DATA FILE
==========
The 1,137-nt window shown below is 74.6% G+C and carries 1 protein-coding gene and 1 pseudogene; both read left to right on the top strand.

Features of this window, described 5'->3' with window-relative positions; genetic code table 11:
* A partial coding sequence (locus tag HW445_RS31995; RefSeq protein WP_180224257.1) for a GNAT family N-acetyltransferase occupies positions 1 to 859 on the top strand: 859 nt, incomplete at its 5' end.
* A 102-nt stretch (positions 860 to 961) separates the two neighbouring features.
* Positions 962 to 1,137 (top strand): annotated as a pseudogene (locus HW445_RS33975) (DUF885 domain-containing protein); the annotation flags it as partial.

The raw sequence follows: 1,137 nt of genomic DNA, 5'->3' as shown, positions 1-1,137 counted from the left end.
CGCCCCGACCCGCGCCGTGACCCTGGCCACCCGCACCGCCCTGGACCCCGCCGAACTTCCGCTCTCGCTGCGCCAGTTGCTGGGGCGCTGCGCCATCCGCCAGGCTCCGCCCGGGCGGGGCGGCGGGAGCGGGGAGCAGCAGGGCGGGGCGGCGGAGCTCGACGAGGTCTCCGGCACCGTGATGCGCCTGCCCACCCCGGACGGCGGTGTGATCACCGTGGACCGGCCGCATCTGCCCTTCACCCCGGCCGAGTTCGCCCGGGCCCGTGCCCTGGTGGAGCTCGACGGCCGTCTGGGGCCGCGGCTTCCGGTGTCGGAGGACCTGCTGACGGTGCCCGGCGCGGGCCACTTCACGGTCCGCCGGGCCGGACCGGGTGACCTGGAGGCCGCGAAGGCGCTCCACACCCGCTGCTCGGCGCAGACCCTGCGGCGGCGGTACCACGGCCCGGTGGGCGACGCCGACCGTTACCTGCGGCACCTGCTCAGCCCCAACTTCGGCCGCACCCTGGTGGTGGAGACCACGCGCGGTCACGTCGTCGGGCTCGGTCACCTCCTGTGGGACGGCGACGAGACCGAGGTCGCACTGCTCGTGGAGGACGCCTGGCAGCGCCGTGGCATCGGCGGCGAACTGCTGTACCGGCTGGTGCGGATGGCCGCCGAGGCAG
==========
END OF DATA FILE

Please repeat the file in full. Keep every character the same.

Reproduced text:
The 1,137-nt window shown below is 74.6% G+C and carries 1 protein-coding gene and 1 pseudogene; both read left to right on the top strand.

Features of this window, described 5'->3' with window-relative positions; genetic code table 11:
* A partial coding sequence (locus tag HW445_RS31995; RefSeq protein WP_180224257.1) for a GNAT family N-acetyltransferase occupies positions 1 to 859 on the top strand: 859 nt, incomplete at its 5' end.
* A 102-nt stretch (positions 860 to 961) separates the two neighbouring features.
* Positions 962 to 1,137 (top strand): annotated as a pseudogene (locus HW445_RS33975) (DUF885 domain-containing protein); the annotation flags it as partial.

The raw sequence follows: 1,137 nt of genomic DNA, 5'->3' as shown, positions 1-1,137 counted from the left end.
CGCCCCGACCCGCGCCGTGACCCTGGCCACCCGCACCGCCCTGGACCCCGCCGAACTTCCGCTCTCGCTGCGCCAGTTGCTGGGGCGCTGCGCCATCCGCCAGGCTCCGCCCGGGCGGGGCGGCGGGAGCGGGGAGCAGCAGGGCGGGGCGGCGGAGCTCGACGAGGTCTCCGGCACCGTGATGCGCCTGCCCACCCCGGACGGCGGTGTGATCACCGTGGACCGGCCGCATCTGCCCTTCACCCCGGCCGAGTTCGCCCGGGCCCGTGCCCTGGTGGAGCTCGACGGCCGTCTGGGGCCGCGGCTTCCGGTGTCGGAGGACCTGCTGACGGTGCCCGGCGCGGGCCACTTCACGGTCCGCCGGGCCGGACCGGGTGACCTGGAGGCCGCGAAGGCGCTCCACACCCGCTGCTCGGCGCAGACCCTGCGGCGGCGGTACCACGGCCCGGTGGGCGACGCCGACCGTTACCTGCGGCACCTGCTCAGCCCCAACTTCGGCCGCACCCTGGTGGTGGAGACCACGCGCGGTCACGTCGTCGGGCTCGGTCACCTCCTGTGGGACGGCGACGAGACCGAGGTCGCACTGCTCGTGGAGGACGCCTGGCAGCGCCGTGGCATCGGCGGCGAACTGCTGTACCGGCTGGTGCGGATGGCCGCCGAGGCAG